AnaheimDucks.com The return of Mathieu Schneider to the Ducks lineup last Thursday against Columbus appeared to pay immediate dividends for the Ducks. The 38-year-old Schneider, who missed the first 13 games of the season with a broken bone in his ankle, played 25 minutes, 25 seconds in the Ducks’ 2-1 victory over the Blue Jackets. To top it off, he scored the only goal in the shootout to give the Ducks a rare home victory in the tiebreaker format.
But it wasn’t until Saturday night’s 5-2 victory over Phoenix that Schneider had a noticeable impact on a previously lifeless Anaheim power play. The Ducks were 28th in the NHL on the man advantage entering the game (9.8 percent), and were 0 for their last 21 on the man advantage. That string was broken when Schneider connected on a slap shot with the Ducks on a 5 on 3 midway through the first period. Video Schneider also helped Anaheim score a second power play goal, again with a two-man advantage, giving the Ducks much-needed insurance 13:19 into the third. Schneider’s ripped one-timer from the point bounced hard off Phoenix goaltender Alex Auld, leaving Ryan Getzlaf with a wide-open net. Video "The power play hasn't clicked at all this year," said Perry, who alone had nine shots with the Ducks on the man advantage. "To get a huge power-play goal at the start of the game and to have the lead early and play with a lead, that was a big confidence boost. The guys feel a little pressure coming off us."
The Ducks took 18 of their 38 shots on the power play, a trend that is likely to continue with the presence of Schneider on point of the first unit.
“With his experience the last few years in Detroit, they had a tremendous power play,” said Ducks captain Chris Pronger. “With his great shot and his vision and ability to move the puck, it certainly makes it a lot more potent. It also gives us three or four defenseman we can throw in and not get beaten. That’s a nice luxury to have and something we missed when he was out.”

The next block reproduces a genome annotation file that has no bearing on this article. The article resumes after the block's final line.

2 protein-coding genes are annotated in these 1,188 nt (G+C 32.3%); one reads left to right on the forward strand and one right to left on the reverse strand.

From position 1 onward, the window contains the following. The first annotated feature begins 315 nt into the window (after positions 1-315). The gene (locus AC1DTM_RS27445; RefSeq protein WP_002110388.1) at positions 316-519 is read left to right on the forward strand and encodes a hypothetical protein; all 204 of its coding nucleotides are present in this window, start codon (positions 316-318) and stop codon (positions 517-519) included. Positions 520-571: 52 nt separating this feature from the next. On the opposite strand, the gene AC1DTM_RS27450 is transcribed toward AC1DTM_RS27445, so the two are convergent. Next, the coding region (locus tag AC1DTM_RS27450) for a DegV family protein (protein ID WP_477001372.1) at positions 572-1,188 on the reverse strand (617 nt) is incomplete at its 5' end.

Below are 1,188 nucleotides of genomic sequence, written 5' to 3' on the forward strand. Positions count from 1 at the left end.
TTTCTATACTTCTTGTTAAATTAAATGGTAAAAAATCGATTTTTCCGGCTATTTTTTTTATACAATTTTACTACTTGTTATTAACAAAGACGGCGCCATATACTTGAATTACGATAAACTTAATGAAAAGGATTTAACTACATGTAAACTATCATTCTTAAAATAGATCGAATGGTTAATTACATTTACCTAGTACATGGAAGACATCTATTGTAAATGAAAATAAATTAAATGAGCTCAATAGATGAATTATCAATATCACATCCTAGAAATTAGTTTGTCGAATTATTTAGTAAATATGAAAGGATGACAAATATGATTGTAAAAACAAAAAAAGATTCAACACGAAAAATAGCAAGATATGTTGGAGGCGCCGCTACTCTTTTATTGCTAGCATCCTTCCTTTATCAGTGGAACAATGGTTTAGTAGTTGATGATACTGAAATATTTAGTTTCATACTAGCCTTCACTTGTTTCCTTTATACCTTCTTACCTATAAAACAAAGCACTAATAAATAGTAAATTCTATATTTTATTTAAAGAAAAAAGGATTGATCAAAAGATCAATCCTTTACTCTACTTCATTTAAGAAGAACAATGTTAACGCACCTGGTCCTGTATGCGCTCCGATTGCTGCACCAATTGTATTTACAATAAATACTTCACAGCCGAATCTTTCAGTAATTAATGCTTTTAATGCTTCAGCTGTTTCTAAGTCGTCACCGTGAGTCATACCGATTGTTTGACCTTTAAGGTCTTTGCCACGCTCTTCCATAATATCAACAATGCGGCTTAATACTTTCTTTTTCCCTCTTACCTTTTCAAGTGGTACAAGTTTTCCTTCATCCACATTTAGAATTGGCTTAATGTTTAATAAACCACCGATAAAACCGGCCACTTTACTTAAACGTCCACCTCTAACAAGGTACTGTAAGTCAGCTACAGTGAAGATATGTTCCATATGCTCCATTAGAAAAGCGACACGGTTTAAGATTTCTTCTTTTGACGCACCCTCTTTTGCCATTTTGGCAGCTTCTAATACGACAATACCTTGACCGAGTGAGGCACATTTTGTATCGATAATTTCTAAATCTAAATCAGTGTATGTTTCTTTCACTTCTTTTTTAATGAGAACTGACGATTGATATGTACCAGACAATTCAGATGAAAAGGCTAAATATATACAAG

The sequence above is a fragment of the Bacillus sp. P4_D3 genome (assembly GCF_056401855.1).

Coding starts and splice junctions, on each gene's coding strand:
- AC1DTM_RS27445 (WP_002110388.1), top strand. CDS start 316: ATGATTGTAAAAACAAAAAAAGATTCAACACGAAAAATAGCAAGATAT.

Ducks coach Randy Carlyle pointed out that Schneider’s potency on the point allows forwards like Ryan Getzlaf to move down low on the power play and attack the net more often.
“It gives us another option to utilize,” Carlyle said. “We think Getzlaf has the ability to shoot the puck with the elite players in the league. With him you can switch sides for the one-timer and switch back down low to up top. Getzlaf is a big guy who can handle the puck down low. He can make plays to the net, he can fake shots.”
Meanwhile, Carlyle believes that as much of an impression Schneider has made in the early going since his return, “I think there is room for him to improve.” “I don’t think he’s fully satisfied with where he is, and I think he can be better,” Carlyle said. “He can move better and I don’t think he’s as fluid as he was in the preseason.”
Notes Despite their struggles in the early part of the season, the Ducks were fortunate to not find themselves in a big hole in the Pacific Division standings. None of the other four division foes – San Jose, Dallas, Los Angeles and Phoenix – has sprung from the starting blocks either. The Ducks’ middling 6-7-2 record surprisingly puts them just one standings point back of the first-place Sharks (7-6-1) going into tonight’s game against Dallas.
After the morning skate, Carlyle was asked if he was surprised by the mediocrity in the division and he was quick to reply with a “No.” When asked for an explanation, Carlyle said, “Everybody made changes and it’s early in the year. It’s a reflection on the salary cap and the distribution of skill. Everybody is taking a stab at changing their teams to some degree. I don’t think it’s any surprise and it reflects back on last year, how tight it was.”